The glasses pass
Definition - what is the glasses passport?
A glasses pass is understood to be the listing of the correction values of the person concerned that are necessary for the manufacture of glasses. The glasses passport is usually issued in the size of a business card by the optician when new glasses are made.
If the glasses are lost or damaged, such a glasses passport is useful because a replacement can be ordered directly without the need for a new eye examination and measurement.
Who needs a glasses pass?
If you have new glasses made, you usually receive the glasses pass as a service from the optician. A glasses passport is particularly helpful for complex or multiple ametropia, as the individual can hardly remember all the relevant values correctly. If you lose your glasses, new glasses can be quickly made. This is also useful if you can no longer go to the same optician from whom the glasses were bought because you have moved.
People with simple and symmetrical ametropia, e.g. -0.5 diopters in both eyes, can usually be done without a glasses passport, as you can easily keep these values. If you lose your glasses, you can make do with the ready-made glasses from the drugstore.
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What do the abbreviations in the glasses pass mean?
In addition to the contact details of the optician, the name and date of birth of the wearer and the date of issue can be found on the glasses passport. The further information is noted with abbreviations.
The following abbreviations are often used:
R (or RA) stands for right eye
L (or LA) stands for left eye
Sph (sphere) represents the ametropia values in 0.25 diopter steps.
Positive values come with farsightedness (Hyperopia) and negative values for myopia (Myopia) in front.
Example: +2.75 dpt
Cyl (cylinder) also gives the corneal curvature in steps of 0.25 in Doptrie (astigmatism) again.
A positive or negative sign indicates the alignment.
If the corneal curvature is present, A (axis) represents the axis position of the cylinder in degrees in values from 0 ° to 180 °.
P or Pr (prism) indicates the prismatic power of the spectacle lens in prism diopter. It serves to compensate for constant squint.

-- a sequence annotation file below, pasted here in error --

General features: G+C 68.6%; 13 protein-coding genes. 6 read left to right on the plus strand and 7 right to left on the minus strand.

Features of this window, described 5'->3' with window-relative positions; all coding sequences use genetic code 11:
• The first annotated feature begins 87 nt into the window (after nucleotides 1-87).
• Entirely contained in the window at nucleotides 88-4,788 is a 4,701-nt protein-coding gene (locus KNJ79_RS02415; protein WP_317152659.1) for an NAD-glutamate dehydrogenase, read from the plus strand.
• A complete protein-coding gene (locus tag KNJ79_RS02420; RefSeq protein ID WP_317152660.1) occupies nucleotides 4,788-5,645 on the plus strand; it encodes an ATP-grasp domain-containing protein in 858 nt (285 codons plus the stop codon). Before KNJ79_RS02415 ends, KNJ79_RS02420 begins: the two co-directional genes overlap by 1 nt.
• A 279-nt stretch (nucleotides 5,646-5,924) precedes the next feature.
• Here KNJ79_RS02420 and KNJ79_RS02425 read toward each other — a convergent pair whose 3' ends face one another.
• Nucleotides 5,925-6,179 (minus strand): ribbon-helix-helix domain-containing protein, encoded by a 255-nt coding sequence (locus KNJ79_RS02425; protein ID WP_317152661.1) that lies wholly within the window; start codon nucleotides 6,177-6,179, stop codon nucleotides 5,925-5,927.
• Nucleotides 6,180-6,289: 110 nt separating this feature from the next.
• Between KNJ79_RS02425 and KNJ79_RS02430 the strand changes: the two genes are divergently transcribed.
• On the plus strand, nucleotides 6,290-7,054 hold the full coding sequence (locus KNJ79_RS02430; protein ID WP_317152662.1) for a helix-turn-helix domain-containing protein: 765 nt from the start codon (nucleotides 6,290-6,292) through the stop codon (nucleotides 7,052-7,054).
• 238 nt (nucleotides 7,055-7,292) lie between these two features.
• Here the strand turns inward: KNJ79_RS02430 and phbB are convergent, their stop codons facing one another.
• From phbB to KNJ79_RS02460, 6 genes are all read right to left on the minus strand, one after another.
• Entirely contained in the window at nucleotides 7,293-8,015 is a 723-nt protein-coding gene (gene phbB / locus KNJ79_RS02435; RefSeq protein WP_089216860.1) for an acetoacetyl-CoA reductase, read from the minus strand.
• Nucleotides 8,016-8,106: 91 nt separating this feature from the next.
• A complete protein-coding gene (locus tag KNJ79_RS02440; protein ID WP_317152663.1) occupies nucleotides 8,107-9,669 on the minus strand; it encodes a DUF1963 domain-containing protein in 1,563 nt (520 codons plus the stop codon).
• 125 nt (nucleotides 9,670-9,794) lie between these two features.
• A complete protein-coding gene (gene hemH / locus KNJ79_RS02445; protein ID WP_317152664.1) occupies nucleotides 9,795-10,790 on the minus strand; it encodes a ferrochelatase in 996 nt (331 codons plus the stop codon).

B or Bas (base) stands for the position of the prism with the cross-eyed eye.
It can be specified in degrees from 0 ° to 360 ° or labeled “below”, “above”, “outside” or “inside”.
F (distance) indicates the correction value for the distance vision part of multifocal glasses (varifocals).
N (near) indicates the correction value for the near vision part of multifocal glasses (varifocal glasses).
Add (addition) sets an additional value for the near distance for distance correction.
It is given in 0.25 diopter steps.
HSA or HS or H (corneal vertex distance) stands for the distance between the inside of the lens and the outside of the cornea in millimeters.
PD (Pupillary Distance) measures the distance between the pupils or the distance from the right and left pupils to the center of the face in millimeters.
EP or H (grinding height or “Eye Point”) describes the distance from the lower edge of the glasses to the center of the pupil in a person looking straight ahead in millimeters.
Cost of a glasses pass
Anyone who has new glasses or sometimes just new glasses made will usually receive a glasses pass from the respective optician free of charge. However, this is a voluntary service; the customer is not entitled to it.
If you only show up for the eye test and want to have a glasses pass, you have to pay for it. The optician determines the amount of the costs. This is understandable in view of the numerous online opticians, because otherwise the customer could simply order glasses from the optician on site using the values in the glasses passport.
If you cannot decide between the classic optician and the online retailer, you should note that a contact person on site who can provide targeted advice and measure is often the better choice for more complicated cases.
also read: Optometrist
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